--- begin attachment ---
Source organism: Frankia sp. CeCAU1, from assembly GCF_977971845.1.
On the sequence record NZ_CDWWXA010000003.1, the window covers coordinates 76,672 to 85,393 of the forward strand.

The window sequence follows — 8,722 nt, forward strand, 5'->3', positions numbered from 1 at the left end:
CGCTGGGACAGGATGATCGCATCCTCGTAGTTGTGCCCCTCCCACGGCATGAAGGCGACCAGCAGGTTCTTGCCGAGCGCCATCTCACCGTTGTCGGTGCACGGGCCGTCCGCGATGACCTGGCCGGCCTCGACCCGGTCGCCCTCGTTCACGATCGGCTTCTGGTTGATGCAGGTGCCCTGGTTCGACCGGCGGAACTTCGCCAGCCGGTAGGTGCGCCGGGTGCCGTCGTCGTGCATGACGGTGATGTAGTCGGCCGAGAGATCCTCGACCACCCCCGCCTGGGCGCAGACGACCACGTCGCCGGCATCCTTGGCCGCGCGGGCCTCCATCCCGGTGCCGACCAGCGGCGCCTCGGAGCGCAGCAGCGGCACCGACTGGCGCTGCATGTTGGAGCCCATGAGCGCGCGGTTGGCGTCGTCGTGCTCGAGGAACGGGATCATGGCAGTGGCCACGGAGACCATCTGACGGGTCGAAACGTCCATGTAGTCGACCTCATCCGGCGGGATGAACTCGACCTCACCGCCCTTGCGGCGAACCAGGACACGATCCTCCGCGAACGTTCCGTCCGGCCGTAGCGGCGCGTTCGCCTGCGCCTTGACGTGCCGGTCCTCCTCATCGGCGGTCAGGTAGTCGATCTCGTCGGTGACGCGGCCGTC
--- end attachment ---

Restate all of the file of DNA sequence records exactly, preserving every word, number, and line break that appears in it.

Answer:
Source organism: Frankia sp. CeCAU1, from assembly GCF_977971845.1.
On the sequence record NZ_CDWWXA010000003.1, the window covers coordinates 76,672 to 85,393 of the forward strand.

The window sequence follows — 8,722 nt, forward strand, 5'->3', positions numbered from 1 at the left end:
CGCTGGGACAGGATGATCGCATCCTCGTAGTTGTGCCCCTCCCACGGCATGAAGGCGACCAGCAGGTTCTTGCCGAGCGCCATCTCACCGTTGTCGGTGCACGGGCCGTCCGCGATGACCTGGCCGGCCTCGACCCGGTCGCCCTCGTTCACGATCGGCTTCTGGTTGATGCAGGTGCCCTGGTTCGACCGGCGGAACTTCGCCAGCCGGTAGGTGCGCCGGGTGCCGTCGTCGTGCATGACGGTGATGTAGTCGGCCGAGAGATCCTCGACCACCCCCGCCTGGGCGCAGACGACCACGTCGCCGGCATCCTTGGCCGCGCGGGCCTCCATCCCGGTGCCGACCAGCGGCGCCTCGGAGCGCAGCAGCGGCACCGACTGGCGCTGCATGTTGGAGCCCATGAGCGCGCGGTTGGCGTCGTCGTGCTCGAGGAACGGGATCATGGCAGTGGCCACGGAGACCATCTGACGGGTCGAAACGTCCATGTAGTCGACCTCATCCGGCGGGATGAACTCGACCTCACCGCCCTTGCGGCGAACCAGGACACGATCCTCCGCGAACGTTCCGTCCGGCCGTAGCGGCGCGTTCGCCTGCGCCTTGACGTGCCGGTCCTCCTCATCGGCGGTCAGGTAGTCGATCTCGTCGGTGACGCGGCCGTC